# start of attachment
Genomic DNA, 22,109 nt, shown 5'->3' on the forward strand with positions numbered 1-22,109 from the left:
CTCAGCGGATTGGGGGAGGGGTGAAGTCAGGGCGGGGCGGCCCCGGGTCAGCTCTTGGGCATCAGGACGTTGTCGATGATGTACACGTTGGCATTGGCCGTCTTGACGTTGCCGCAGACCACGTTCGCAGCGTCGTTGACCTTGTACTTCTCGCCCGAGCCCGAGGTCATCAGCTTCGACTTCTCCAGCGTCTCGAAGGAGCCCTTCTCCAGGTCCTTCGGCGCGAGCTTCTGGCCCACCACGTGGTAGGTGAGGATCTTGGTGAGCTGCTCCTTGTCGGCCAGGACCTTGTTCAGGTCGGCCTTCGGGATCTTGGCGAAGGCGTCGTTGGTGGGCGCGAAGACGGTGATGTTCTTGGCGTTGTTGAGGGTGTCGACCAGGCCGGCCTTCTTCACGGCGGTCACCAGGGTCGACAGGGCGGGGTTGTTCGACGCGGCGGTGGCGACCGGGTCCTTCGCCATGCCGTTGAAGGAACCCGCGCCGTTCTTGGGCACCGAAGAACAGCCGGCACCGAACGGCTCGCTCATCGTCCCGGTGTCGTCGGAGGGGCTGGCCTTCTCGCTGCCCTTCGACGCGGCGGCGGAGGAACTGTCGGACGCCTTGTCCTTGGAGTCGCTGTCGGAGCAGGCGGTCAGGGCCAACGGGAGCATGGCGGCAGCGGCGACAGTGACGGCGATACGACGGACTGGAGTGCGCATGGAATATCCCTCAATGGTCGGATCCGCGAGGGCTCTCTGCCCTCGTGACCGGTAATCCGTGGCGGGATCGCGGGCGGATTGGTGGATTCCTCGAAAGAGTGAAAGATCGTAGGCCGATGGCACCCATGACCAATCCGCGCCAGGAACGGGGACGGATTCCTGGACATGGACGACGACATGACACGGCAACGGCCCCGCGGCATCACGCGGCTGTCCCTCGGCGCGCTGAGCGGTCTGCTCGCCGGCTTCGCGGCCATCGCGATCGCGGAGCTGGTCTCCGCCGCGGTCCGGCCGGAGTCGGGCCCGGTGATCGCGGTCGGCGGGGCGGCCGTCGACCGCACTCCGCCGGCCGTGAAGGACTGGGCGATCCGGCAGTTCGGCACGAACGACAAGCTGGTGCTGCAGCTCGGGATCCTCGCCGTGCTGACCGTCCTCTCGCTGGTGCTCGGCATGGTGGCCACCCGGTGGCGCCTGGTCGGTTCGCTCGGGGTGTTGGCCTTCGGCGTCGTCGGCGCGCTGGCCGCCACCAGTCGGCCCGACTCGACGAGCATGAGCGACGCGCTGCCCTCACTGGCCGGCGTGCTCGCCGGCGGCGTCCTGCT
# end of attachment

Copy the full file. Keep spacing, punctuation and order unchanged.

Genomic DNA, 22,109 nt, shown 5'->3' on the forward strand with positions numbered 1-22,109 from the left:
CTCAGCGGATTGGGGGAGGGGTGAAGTCAGGGCGGGGCGGCCCCGGGTCAGCTCTTGGGCATCAGGACGTTGTCGATGATGTACACGTTGGCATTGGCCGTCTTGACGTTGCCGCAGACCACGTTCGCAGCGTCGTTGACCTTGTACTTCTCGCCCGAGCCCGAGGTCATCAGCTTCGACTTCTCCAGCGTCTCGAAGGAGCCCTTCTCCAGGTCCTTCGGCGCGAGCTTCTGGCCCACCACGTGGTAGGTGAGGATCTTGGTGAGCTGCTCCTTGTCGGCCAGGACCTTGTTCAGGTCGGCCTTCGGGATCTTGGCGAAGGCGTCGTTGGTGGGCGCGAAGACGGTGATGTTCTTGGCGTTGTTGAGGGTGTCGACCAGGCCGGCCTTCTTCACGGCGGTCACCAGGGTCGACAGGGCGGGGTTGTTCGACGCGGCGGTGGCGACCGGGTCCTTCGCCATGCCGTTGAAGGAACCCGCGCCGTTCTTGGGCACCGAAGAACAGCCGGCACCGAACGGCTCGCTCATCGTCCCGGTGTCGTCGGAGGGGCTGGCCTTCTCGCTGCCCTTCGACGCGGCGGCGGAGGAACTGTCGGACGCCTTGTCCTTGGAGTCGCTGTCGGAGCAGGCGGTCAGGGCCAACGGGAGCATGGCGGCAGCGGCGACAGTGACGGCGATACGACGGACTGGAGTGCGCATGGAATATCCCTCAATGGTCGGATCCGCGAGGGCTCTCTGCCCTCGTGACCGGTAATCCGTGGCGGGATCGCGGGCGGATTGGTGGATTCCTCGAAAGAGTGAAAGATCGTAGGCCGATGGCACCCATGACCAATCCGCGCCAGGAACGGGGACGGATTCCTGGACATGGACGACGACATGACACGGCAACGGCCCCGCGGCATCACGCGGCTGTCCCTCGGCGCGCTGAGCGGTCTGCTCGCCGGCTTCGCGGCCATCGCGATCGCGGAGCTGGTCTCCGCCGCGGTCCGGCCGGAGTCGGGCCCGGTGATCGCGGTCGGCGGGGCGGCCGTCGACCGCACTCCGCCGGCCGTGAAGGACTGGGCGATCCGGCAGTTCGGCACGAACGACAAGCTGGTGCTGCAGCTCGGGATCCTCGCCGTGCTGACCGTCCTCTCGCTGGTGCTCGGCATGGTGGCCACCCGGTGGCGCCTGGTCGGTTCGCTCGGGGTGTTGGCCTTCGGCGTCGTCGGCGCGCTGGCCGCCACCAGTCGGCCCGACTCGACGAGCATGAGCGACGCGCTGCCCTCACTGGCCGGCGTGCTCGCCGGCGGCGTCCTGCT